sun salutation imgLike most revelations, this seemed at the time groundbreaking, then painfully obvious. Yoga is not meant to be confusing or stressful, so why make it so? This does not mean we should not add variety to our practice (or life!), but perhaps it should remind us that there is much joy to be found in the simple, straightforward act of moving and breathing, trusting that, if we truly listen to our bodies, we will know what to do.

This fall, I will begin teaching a brand new class at The People’s Yoga SE: Guided Self-Practice (or, as I like to call it, “Yoursore” – the yoga nerds get it!) Inspired by Jason Crandell, I will lead class by offering simple sequences (sun salutations A and B) and categories (standing poses, backbends, hip openers) to incorporate, as well as personalized cues and adjustments. Each class will also have a theme or focus to integrate (arm balances, hamstring awareness, shoulder mobility, spinal alignment, etc.), should you wish to give your practice more structure.

While I generally dislike the word “advanced” when applied to yoga, I will categorize this class as advanced – but I will add a caveat: “Advanced” yoga practitioners are not necessarily those who can silently kick up into a handstand, easily touch their palms to the ground in a forward fold, or gracefully tie their legs into a knot; “advanced” is not about the kind of poses a person can embody, but instead about the honesty with which one listens to oneself. Will it be helpful to know the names of many common yoga poses if you are to take this class? Yes. Do you need to be able to physically do all these poses? No. I, for one, cannot (nor will I ever be able to) press up into a wheel. I cannot tuck (nor do I have any interest in tucking) my leg behind my head. And in pigeon, my hips are nowhere near the ground. We all have different bodies with different limiting factors. This class is a forum for students to explore and celebrate their unique capabilities. It is a place for curious and dedicated yoga practitioners to build stronger connections between their bodies and minds, and, yes, their hearts too. I thank Jason for providing me with this wonderful experience, and I cannot wait to share it with others.*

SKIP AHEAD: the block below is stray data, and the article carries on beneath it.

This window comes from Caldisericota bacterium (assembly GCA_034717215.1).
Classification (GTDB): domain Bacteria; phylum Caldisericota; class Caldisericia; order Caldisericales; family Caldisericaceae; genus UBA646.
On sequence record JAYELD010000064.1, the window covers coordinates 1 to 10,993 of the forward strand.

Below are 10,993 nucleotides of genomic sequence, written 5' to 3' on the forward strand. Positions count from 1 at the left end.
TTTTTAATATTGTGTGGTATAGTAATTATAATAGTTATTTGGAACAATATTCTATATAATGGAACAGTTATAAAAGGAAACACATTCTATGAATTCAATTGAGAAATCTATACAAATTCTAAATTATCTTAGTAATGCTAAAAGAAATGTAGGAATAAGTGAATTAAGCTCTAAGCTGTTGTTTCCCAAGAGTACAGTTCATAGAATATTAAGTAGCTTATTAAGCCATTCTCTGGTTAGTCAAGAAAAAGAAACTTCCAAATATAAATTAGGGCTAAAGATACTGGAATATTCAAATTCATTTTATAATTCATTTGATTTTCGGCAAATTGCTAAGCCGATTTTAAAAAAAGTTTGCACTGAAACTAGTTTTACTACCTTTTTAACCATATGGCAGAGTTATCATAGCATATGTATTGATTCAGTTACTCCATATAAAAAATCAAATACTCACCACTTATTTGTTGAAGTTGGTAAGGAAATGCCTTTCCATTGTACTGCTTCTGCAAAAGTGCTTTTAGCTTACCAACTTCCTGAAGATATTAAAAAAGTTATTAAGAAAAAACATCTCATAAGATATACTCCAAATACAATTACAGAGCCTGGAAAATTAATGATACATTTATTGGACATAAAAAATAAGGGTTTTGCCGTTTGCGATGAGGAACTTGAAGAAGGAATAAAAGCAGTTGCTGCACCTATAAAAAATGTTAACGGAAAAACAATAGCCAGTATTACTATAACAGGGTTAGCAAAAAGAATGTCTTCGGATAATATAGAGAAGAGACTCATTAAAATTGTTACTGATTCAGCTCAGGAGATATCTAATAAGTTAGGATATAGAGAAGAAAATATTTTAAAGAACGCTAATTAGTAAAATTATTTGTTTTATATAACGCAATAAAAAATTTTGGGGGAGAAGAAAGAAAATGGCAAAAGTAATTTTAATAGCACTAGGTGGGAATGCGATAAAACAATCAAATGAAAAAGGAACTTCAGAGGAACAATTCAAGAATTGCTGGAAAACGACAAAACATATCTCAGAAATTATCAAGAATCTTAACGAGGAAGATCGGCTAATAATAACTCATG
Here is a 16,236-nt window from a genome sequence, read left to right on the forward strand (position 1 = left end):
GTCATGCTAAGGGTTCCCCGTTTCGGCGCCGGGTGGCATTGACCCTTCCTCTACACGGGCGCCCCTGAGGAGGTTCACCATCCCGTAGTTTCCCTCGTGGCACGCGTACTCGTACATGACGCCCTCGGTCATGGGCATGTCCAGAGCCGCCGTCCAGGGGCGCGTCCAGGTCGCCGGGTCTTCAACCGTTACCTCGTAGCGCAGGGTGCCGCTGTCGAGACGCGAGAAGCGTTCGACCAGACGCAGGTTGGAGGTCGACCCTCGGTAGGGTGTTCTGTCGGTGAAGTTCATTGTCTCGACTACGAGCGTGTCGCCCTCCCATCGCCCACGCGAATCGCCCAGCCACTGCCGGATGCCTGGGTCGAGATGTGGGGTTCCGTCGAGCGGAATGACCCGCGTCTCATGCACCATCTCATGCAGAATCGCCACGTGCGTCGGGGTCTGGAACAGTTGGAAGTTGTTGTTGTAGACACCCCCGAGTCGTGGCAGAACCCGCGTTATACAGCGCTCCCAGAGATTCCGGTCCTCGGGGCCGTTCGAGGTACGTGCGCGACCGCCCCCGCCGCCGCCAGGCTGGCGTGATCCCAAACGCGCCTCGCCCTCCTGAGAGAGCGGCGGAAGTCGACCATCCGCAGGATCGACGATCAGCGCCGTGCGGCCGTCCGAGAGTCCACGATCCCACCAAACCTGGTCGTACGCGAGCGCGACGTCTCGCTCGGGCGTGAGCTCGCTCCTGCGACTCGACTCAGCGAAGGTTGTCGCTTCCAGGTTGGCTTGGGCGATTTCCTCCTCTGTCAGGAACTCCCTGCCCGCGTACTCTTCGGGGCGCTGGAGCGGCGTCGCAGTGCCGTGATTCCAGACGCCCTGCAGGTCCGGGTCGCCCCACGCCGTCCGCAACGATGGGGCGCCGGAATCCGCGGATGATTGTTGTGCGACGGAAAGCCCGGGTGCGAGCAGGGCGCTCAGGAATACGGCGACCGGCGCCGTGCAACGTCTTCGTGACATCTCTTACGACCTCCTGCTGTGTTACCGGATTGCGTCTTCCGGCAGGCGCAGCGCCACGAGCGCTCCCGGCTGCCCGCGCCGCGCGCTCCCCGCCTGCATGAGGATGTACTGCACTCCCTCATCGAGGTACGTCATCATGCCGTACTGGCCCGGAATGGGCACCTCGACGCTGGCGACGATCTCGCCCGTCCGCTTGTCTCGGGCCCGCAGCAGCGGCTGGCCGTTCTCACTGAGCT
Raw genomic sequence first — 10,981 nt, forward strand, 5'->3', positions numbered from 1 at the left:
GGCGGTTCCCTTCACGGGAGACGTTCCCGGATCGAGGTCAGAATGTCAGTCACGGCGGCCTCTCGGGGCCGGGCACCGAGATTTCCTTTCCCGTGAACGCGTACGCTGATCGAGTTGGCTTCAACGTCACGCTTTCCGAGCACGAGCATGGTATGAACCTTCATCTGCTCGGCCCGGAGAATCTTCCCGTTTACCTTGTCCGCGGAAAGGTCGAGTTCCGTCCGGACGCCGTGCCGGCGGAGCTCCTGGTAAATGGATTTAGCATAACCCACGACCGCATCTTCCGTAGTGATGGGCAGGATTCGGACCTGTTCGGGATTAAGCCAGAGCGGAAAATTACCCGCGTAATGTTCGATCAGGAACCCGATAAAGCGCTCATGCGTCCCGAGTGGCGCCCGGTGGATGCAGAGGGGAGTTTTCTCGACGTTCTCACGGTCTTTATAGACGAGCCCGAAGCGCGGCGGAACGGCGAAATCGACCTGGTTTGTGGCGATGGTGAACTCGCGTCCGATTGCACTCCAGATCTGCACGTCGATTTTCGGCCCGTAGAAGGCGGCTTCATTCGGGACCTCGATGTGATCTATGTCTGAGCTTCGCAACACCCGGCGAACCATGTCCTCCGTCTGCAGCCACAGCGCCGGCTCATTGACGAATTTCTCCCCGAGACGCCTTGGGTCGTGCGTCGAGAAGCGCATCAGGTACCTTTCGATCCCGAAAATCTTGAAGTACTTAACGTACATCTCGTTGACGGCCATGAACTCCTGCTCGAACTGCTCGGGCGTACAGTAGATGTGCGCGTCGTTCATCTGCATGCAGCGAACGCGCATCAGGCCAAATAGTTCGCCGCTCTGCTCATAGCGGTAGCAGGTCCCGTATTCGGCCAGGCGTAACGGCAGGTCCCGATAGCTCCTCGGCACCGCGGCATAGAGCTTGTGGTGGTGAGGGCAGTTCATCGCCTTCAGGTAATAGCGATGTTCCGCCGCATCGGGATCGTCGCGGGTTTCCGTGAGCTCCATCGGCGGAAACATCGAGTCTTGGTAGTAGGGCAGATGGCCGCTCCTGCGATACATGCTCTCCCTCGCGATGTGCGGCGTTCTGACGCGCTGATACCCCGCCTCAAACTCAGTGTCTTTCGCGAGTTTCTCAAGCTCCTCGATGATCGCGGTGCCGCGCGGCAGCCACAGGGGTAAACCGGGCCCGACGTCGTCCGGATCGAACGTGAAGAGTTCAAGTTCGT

*Please note: This class was originally scheduled to start on Wednesday, June 15, but has been postponed; it is now scheduled to begin this fall! In the meantime, please do come to my Wednesday 4:00pm Vinyasa class starting on June 15! 🙂

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Marriage, as Analyzed by a Single Woman

A few weeks ago, Ada Calhoun published an article in the NY Times with the provocative title, The Wedding Toast I’ll Never Give. Based on the title, I thought the article would condemn marriage as an institution, and encourage people who are in love to just enjoy being in love, free from any binding certificate or law (how Zen!). Having almost given such a controversial speech just a few weeks earlier at my best friend’s wedding, I was comforted to think that someone else would feel the same way. Then I read the article.

“…Part of what marriage means,” Calhoun says, is “sometimes hating this other person but staying together because you promised you would.” Yes! I thought, and what sort of reason is that?! This author gets it! Then came the next sentence: “And then, days or weeks later, waking up and loving him again, loving him still.”

Really?! This is the edgy sentiment that you wouldn’t dare say at a wedding?? Marriage is hard and you won’t always be pleased with each other, but overall, you’ll be glad you did it? What happens if you wake up, days or weeks later, and the love doesn’t come back? What if you wake up and realize that, for the past 5 years (or even one year!), your marriage has brought you more pain than joy? Should you hold out another few weeks, months, years, and trust that these feelings will pass because you heard marriage has its ups and downs?